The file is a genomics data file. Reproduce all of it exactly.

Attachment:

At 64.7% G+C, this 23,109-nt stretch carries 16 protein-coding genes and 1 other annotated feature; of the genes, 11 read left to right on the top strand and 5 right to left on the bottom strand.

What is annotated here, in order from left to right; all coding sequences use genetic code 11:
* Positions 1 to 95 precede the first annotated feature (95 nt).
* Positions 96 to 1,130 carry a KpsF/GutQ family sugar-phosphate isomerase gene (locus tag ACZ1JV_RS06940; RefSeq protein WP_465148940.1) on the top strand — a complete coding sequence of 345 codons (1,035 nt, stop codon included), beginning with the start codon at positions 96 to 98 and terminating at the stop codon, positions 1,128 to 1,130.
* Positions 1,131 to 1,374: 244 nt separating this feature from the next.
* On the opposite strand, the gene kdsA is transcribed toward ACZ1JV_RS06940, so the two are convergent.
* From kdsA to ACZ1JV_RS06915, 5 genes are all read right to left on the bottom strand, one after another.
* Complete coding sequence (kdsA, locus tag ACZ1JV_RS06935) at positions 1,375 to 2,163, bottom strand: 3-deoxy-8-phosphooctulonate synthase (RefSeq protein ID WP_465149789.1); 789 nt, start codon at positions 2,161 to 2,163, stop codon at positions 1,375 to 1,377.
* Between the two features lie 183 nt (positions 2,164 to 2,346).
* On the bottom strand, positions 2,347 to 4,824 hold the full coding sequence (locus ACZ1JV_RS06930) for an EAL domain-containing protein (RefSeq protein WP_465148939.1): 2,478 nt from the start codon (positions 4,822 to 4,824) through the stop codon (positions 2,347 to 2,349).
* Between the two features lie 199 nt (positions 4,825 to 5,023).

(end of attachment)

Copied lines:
At 64.7% G+C, this 23,109-nt stretch carries 16 protein-coding genes and 1 other annotated feature; of the genes, 11 read left to right on the top strand and 5 right to left on the bottom strand.

What is annotated here, in order from left to right; all coding sequences use genetic code 11:
* Positions 1 to 95 precede the first annotated feature (95 nt).
* Positions 96 to 1,130 carry a KpsF/GutQ family sugar-phosphate isomerase gene (locus tag ACZ1JV_RS06940; RefSeq protein WP_465148940.1) on the top strand — a complete coding sequence of 345 codons (1,035 nt, stop codon included), beginning with the start codon at positions 96 to 98 and terminating at the stop codon, positions 1,128 to 1,130.
* Positions 1,131 to 1,374: 244 nt separating this feature from the next.
* On the opposite strand, the gene kdsA is transcribed toward ACZ1JV_RS06940, so the two are convergent.
* From kdsA to ACZ1JV_RS06915, 5 genes are all read right to left on the bottom strand, one after another.
* Complete coding sequence (kdsA, locus tag ACZ1JV_RS06935) at positions 1,375 to 2,163, bottom strand: 3-deoxy-8-phosphooctulonate synthase (RefSeq protein ID WP_465149789.1); 789 nt, start codon at positions 2,161 to 2,163, stop codon at positions 1,375 to 1,377.
* Between the two features lie 183 nt (positions 2,164 to 2,346).
* On the bottom strand, positions 2,347 to 4,824 hold the full coding sequence (locus ACZ1JV_RS06930) for an EAL domain-containing protein (RefSeq protein WP_465148939.1): 2,478 nt from the start codon (positions 4,822 to 4,824) through the stop codon (positions 2,347 to 2,349).
* Between the two features lie 199 nt (positions 4,825 to 5,023).